The physical practice of yoga does a body good at any age, and with the use of props such as blankets, blocks and chairs, individuals of all ability levels can experience the many physiological and psychological benefits that yoga provides. When combined, these six accessible poses can enhance overall function and well-being, with a focus on improving balance, increasing flexibility, building strength and promoting relaxation.
Standing Crescent Moon Pose
Stand with arms at your sides and feet hip-width distance apart, establishing a firm base of support. Inhale to sweep the left arm up toward the ceiling, with the palm facing the right side of the room. As you exhale, reach the left fingertips up and then over toward the right, stretching the left side of the body. Continue to relax the right arm down at side while pressing firmly and equally through both feet. Maintain this position, breathing comfortably for three to five complete cycles of breath. Return to the starting position and repeat on the other side.
For more support, perform this pose while sitting toward the edge of a chair with feet flat on the floor and the right arm relaxed at the side or, if using a chair with arms, resting on the right thigh.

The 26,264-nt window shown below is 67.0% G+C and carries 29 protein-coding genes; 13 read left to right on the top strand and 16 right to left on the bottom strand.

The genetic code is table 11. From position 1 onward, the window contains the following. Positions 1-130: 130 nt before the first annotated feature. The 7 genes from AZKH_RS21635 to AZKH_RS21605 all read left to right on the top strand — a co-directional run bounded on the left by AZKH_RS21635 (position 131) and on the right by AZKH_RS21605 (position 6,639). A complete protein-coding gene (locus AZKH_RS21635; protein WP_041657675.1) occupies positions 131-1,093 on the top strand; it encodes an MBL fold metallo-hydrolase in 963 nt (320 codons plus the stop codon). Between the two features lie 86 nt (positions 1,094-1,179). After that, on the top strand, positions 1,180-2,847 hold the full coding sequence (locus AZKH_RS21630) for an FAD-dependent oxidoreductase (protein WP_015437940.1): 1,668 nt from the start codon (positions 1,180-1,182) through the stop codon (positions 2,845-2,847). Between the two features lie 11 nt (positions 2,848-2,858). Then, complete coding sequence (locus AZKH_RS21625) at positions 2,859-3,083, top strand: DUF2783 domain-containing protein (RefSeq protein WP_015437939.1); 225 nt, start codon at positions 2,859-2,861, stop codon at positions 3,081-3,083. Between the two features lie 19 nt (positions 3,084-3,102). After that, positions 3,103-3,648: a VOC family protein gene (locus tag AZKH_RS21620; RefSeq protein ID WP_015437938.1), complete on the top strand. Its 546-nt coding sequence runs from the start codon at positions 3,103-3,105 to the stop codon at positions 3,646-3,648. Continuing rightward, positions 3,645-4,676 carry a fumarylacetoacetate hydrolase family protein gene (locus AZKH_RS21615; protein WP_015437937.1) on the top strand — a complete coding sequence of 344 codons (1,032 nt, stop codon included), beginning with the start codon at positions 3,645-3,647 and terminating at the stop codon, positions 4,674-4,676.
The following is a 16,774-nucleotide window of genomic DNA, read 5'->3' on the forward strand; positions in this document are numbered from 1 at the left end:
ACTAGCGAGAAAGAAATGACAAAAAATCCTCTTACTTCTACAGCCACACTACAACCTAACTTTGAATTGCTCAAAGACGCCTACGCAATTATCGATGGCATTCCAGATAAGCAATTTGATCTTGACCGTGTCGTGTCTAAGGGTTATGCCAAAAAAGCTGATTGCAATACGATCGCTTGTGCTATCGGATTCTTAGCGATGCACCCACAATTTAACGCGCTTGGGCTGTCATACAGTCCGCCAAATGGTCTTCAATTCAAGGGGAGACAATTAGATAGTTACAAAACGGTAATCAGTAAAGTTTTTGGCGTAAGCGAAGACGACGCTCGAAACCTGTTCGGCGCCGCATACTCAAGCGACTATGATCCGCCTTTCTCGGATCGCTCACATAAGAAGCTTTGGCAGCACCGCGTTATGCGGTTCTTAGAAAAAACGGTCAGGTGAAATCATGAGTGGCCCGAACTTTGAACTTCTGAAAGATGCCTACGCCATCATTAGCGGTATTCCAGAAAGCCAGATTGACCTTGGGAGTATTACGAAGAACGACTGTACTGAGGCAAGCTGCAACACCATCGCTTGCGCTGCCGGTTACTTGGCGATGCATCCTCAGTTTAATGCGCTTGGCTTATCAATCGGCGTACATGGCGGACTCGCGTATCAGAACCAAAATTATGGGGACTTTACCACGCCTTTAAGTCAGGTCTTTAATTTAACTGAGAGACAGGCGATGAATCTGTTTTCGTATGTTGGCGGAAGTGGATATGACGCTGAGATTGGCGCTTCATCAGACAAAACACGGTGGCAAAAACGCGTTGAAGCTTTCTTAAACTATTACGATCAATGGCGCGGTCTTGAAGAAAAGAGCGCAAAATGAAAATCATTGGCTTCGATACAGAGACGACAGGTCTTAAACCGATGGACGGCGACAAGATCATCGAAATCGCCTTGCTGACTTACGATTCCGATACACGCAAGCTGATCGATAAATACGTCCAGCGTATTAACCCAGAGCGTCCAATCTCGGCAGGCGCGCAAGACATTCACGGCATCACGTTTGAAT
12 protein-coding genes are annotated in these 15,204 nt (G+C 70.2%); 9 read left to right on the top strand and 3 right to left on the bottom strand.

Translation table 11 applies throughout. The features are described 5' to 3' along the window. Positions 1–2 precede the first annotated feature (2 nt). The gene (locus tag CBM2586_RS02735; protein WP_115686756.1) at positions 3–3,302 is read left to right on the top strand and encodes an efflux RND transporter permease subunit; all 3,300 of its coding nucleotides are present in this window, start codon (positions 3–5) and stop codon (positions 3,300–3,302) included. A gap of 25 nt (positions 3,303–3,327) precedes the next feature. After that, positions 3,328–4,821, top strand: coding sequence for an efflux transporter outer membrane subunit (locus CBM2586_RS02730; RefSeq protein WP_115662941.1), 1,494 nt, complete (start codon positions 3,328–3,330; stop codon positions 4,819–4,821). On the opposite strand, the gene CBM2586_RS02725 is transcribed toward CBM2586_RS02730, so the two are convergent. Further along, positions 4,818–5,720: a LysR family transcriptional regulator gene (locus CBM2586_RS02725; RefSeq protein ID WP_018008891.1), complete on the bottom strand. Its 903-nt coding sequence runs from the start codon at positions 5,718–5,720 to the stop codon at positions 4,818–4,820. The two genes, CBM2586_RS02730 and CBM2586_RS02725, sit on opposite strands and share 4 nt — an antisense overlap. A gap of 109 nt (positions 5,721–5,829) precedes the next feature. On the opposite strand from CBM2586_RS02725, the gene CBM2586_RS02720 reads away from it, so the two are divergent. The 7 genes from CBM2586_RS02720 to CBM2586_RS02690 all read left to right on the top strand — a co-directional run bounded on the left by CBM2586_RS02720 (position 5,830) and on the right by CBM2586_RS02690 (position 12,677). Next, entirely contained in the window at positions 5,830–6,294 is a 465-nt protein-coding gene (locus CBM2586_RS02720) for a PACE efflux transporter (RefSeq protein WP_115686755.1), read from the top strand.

Begin standing with feet together near the front edge of a mat. As you exhale, step the left foot back approximately 3 to 4 feet, turning the left foot out at slightly less than 90 degrees so that the left toes and torso face the left edge of the mat; point the right toes forward to the front edge of the mat. The heel of the right foot should now align closely with the arch of the left foot. Slowly begin to bend the right knee to your comfort level, aligning the right knee with the second toe of the right foot. Continuing to root firmly into the mat with both feet, reach the arms in opposition toward the front and back edges of the mat with palms facing floor. Keep the shoulders stacked over the hips as you gently turn your head toward the front edge of the mat, gazing softly over the right fingertips. Maintain this position, breathing comfortably for three to five complete breath cycles. Return to the starting position near the top of the mat, and repeat on the opposite side.